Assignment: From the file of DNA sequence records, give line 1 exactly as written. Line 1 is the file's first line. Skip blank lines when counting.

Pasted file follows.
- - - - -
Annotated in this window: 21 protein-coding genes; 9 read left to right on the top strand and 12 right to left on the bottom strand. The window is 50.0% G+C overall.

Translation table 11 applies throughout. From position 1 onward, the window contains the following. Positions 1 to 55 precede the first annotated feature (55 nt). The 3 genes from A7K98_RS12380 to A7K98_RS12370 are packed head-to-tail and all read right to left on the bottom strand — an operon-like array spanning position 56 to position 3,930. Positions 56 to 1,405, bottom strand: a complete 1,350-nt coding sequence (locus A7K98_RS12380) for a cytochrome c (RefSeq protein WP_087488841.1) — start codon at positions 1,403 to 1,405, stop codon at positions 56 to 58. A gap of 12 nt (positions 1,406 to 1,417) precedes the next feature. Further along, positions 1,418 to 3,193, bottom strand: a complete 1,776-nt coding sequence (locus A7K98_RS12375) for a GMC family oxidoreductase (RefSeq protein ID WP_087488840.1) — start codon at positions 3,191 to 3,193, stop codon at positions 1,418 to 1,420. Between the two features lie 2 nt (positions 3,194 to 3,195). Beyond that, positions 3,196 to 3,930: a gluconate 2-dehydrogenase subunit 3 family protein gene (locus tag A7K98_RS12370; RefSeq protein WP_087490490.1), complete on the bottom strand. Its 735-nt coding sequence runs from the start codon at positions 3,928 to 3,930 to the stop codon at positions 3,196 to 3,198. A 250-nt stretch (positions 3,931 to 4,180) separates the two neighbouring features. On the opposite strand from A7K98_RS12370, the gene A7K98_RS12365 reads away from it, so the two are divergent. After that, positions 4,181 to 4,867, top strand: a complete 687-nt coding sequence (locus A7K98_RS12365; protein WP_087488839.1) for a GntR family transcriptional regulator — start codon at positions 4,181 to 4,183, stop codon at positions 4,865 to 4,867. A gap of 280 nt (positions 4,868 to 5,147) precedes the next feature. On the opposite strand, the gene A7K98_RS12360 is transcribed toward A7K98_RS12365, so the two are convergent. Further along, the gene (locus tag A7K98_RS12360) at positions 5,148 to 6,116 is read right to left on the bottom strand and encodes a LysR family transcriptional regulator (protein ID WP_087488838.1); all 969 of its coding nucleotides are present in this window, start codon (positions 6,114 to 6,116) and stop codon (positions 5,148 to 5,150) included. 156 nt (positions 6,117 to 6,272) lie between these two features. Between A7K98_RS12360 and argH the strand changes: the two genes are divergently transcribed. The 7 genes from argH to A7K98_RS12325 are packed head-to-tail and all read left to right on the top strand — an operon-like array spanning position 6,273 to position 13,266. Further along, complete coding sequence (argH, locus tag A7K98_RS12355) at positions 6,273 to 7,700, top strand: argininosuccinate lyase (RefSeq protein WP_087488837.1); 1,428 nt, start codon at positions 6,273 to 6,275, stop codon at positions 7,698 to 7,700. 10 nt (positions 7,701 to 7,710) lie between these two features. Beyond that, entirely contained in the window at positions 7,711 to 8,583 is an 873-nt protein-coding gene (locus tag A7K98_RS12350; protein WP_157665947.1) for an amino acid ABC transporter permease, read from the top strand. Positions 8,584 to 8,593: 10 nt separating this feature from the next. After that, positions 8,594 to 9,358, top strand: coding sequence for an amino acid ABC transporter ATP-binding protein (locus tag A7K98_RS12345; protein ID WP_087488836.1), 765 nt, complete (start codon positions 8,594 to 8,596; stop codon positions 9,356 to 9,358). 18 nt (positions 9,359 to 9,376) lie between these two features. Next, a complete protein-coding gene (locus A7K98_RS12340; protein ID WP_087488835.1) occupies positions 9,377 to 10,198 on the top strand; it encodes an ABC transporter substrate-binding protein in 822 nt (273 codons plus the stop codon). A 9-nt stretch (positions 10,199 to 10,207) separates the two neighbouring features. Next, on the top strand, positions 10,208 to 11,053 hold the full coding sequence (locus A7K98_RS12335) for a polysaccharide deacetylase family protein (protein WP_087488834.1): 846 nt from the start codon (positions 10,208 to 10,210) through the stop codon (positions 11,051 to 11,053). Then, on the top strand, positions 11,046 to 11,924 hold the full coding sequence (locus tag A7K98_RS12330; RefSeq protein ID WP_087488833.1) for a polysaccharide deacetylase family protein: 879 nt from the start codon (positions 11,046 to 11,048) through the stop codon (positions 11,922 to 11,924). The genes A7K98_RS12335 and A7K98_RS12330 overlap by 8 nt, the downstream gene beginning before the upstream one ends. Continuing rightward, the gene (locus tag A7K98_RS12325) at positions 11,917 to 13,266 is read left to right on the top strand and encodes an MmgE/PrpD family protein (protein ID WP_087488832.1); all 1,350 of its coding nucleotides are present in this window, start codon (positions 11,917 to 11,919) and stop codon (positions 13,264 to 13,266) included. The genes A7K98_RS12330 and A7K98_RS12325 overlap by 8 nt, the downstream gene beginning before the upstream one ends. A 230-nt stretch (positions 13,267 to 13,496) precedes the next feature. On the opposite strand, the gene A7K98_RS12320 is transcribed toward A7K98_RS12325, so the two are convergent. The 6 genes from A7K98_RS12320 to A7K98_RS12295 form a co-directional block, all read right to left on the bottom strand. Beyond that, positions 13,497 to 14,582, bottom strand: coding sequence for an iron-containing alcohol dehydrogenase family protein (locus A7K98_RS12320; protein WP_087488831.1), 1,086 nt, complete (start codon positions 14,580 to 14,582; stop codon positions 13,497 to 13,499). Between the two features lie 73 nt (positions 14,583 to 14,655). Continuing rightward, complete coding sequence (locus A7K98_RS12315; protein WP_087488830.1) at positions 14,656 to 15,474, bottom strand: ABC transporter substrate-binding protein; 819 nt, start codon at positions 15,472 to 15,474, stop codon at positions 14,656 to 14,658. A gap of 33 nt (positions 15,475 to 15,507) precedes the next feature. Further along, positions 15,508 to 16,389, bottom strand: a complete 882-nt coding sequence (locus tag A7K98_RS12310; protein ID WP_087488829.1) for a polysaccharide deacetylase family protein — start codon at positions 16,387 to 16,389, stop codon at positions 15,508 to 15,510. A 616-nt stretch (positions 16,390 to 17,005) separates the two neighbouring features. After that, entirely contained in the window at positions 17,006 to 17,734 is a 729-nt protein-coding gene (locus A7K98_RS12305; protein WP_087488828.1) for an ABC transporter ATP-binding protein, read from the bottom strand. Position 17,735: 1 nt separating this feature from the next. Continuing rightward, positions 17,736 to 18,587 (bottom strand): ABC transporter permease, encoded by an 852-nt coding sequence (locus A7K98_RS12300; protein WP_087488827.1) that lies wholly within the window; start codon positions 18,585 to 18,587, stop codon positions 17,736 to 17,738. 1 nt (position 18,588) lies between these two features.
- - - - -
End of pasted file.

Annotated in this window: 21 protein-coding genes; 9 read left to right on the top strand and 12 right to left on the bottom strand. The window is 50.0% G+C overall.